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Posted on October 27, 2023 in Arizona Law

Is It Illegal To Hack Someone’s Phone in Arizona?

In the digital age, where personal devices hold significant amounts of our private data, understanding your rights regarding electronic privacy becomes crucial. In Arizona, as is true nationwide in the United States, it’s indeed illegal to hack into someone else’s phone without their consent.

Laws Addressing Phone Hacking

Federal laws like the Computer Fraud and Abuse Act (CFAA), Stored Communications Act (SCA), and the Electronic Communications Privacy Act (ECPA) govern these issues.

Computer Fraud and Abuse Act

The CFAA was established in 1986, primarily to shield computer systems within federal entities and financial institutions from hacking. 

Now its provisions apply broadly to include all types of computers across the country – smartphones, tablets, and desktops – covering activities such as unauthorized access to sensitive national security data or being engaged in fraud through computers.

Stored Communications Act

Similarly addressing the invasion of electronic privacy is the SCA – it is intended to safeguard data, which could range from emails, text messages, social media accounts, and cloud-stored data. This law zeroes in on breaches related to unauthorized use of company email by staff members, password theft, or any other forms of stored data misuse.

Electronic Communications Privacy Act

Finally, the ECPA protects your privacy from unauthorized access or use of private digital information. This law imposes strict restrictions to curb wiretapping and intercepting digital signals or data.

These laws make hacking — whether a smartphone or any other personal device — punishable at the federal level.

Arizona Laws That Make Hacking a Phone Illegal

Arizona has its own strong laws to deter cybercrime, and phone hacking falls within this category. Any individual found guilty under state cybercrime laws may face misdemeanor or felony charges in Arizona; the actual charge and severity depend on the particular actions taken.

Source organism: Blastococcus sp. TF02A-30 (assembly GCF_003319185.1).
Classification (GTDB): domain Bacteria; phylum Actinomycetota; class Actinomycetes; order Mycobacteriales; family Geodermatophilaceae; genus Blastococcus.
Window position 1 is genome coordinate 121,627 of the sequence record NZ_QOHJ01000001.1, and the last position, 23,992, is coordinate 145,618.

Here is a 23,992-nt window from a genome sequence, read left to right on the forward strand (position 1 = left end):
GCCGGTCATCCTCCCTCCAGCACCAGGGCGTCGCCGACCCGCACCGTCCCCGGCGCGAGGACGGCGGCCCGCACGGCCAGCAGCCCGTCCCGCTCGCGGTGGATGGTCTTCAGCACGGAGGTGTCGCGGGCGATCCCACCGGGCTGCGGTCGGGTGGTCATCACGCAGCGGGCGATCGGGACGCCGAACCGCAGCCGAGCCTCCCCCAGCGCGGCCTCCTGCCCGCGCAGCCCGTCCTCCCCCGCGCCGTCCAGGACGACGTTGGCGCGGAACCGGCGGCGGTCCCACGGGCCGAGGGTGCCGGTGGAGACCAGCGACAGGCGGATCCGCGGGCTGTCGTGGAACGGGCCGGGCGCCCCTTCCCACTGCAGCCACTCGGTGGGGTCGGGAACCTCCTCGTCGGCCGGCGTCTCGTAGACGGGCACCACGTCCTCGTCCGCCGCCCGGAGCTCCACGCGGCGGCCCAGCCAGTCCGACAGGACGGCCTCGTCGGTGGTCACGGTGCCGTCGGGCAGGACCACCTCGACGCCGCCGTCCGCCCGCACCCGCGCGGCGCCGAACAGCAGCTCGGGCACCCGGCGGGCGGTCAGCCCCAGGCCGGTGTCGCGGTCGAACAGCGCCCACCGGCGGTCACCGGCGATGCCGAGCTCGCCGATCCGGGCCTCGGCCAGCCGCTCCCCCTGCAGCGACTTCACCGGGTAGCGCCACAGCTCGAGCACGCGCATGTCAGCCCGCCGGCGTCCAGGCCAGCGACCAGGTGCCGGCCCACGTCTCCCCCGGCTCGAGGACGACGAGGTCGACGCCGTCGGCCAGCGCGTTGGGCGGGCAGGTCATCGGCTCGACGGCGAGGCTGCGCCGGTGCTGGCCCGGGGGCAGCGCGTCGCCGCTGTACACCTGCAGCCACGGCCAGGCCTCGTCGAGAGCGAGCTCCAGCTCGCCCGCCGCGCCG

The state legislature has codified specific statutes to curtail cybercrime. Within these provisions lies A.R.S. § 13-2316 – computer tampering. 

Computer tampering can be understood as the unauthorized access to another individual’s computer, data, or other digital information. This is conducted without the owner’s consent and with the intention to corrupt, destroy, steal, or alter this information.

Considering its broad coverage of electronics within the statute’s purview, it probably encompasses activities involving not just computers but also handheld smart devices and tablets.

How a Lawyer Can Help if You’re Facing Charges

If you face charges relating to phone hacking or any form of cybercrime, a skilled legal representative can provide support to defendants in various ways:

Understanding Your Charge

A lawyer will help decipher the complex nature of cyber law terminology and clearly explain what charges you’re facing and what your next steps should be.

Gathering Evidence 

They’ll construct a solid defense by collecting necessary evidence. For example, digital footprints left behind by someone else showing you didn’t commit the crime or uncovering errors made during the investigation that could be advantageous for your case.

Developing Defense Strategies

Your attorney will develop strategic defenses tailored to your case. Possible defense strategies might involve challenging the legality of evidence obtained or arguing a lack of intent.

Negotiating Plea Deals

If a trial is not in your best interest, an experienced attorney can navigate plea deal negotiations on your behalf – these deals often result in reduced charges and lighter sentencing.

Representing You in Court

Your lawyer will present articulate arguments and evidence to the judge or jury during court proceedings, rigorously defending your rights and innocence throughout the trial and all other hearings.

Helping With Sentencing and Appeals 

Should the need arise, an attorney can also assist in advocating for lenient sentencing or challenging a decision through the appeals process.

Contact the Criminal Defense Lawyer at Orent Law Offices In Phoenix To Get Legal Assistance Today

For more information, contact the Criminal Defense Attorney Craig Orent. Give us a call at (480) 656-7301 or visit our law office at 11811 N Tatum Blvd UNIT 3031, Phoenix, AZ 85028. We offer a free case evaluation, so get the help you deserve today.

 

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